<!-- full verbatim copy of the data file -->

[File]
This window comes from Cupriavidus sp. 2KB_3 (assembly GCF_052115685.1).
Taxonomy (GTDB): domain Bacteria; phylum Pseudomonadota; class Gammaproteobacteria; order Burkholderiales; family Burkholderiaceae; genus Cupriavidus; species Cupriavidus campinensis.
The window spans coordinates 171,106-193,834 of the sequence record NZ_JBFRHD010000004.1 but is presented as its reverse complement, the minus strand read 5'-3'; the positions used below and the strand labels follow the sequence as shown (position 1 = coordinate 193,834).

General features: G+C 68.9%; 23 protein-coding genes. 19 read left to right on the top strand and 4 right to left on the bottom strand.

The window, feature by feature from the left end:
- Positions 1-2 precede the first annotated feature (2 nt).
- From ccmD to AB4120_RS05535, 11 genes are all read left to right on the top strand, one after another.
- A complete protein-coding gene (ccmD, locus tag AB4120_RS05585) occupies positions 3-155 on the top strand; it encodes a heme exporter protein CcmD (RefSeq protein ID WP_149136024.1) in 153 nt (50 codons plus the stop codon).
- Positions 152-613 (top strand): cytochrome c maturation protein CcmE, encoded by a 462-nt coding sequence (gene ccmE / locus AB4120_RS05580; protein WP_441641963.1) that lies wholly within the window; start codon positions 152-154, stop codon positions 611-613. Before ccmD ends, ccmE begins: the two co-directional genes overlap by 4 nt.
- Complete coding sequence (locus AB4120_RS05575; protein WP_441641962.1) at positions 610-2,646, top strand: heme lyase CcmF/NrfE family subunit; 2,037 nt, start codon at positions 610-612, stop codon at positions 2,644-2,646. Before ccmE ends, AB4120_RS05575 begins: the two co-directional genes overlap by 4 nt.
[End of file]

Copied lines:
This window comes from Cupriavidus sp. 2KB_3 (assembly GCF_052115685.1).
Taxonomy (GTDB): domain Bacteria; phylum Pseudomonadota; class Gammaproteobacteria; order Burkholderiales; family Burkholderiaceae; genus Cupriavidus; species Cupriavidus campinensis.
The window spans coordinates 171,106-193,834 of the sequence record NZ_JBFRHD010000004.1 but is presented as its reverse complement, the minus strand read 5'-3'; the positions used below and the strand labels follow the sequence as shown (position 1 = coordinate 193,834).

General features: G+C 68.9%; 23 protein-coding genes. 19 read left to right on the top strand and 4 right to left on the bottom strand.

The window, feature by feature from the left end:
- Positions 1-2 precede the first annotated feature (2 nt).
- From ccmD to AB4120_RS05535, 11 genes are all read left to right on the top strand, one after another.
- A complete protein-coding gene (ccmD, locus tag AB4120_RS05585) occupies positions 3-155 on the top strand; it encodes a heme exporter protein CcmD (RefSeq protein ID WP_149136024.1) in 153 nt (50 codons plus the stop codon).
- Positions 152-613 (top strand): cytochrome c maturation protein CcmE, encoded by a 462-nt coding sequence (gene ccmE / locus AB4120_RS05580; protein WP_441641963.1) that lies wholly within the window; start codon positions 152-154, stop codon positions 611-613. Before ccmD ends, ccmE begins: the two co-directional genes overlap by 4 nt.
- Complete coding sequence (locus AB4120_RS05575; protein WP_441641962.1) at positions 610-2,646, top strand: heme lyase CcmF/NrfE family subunit; 2,037 nt, start codon at positions 610-612, stop codon at positions 2,644-2,646. Before ccmE ends, AB4120_RS05575 begins: the two co-directional genes overlap by 4 nt.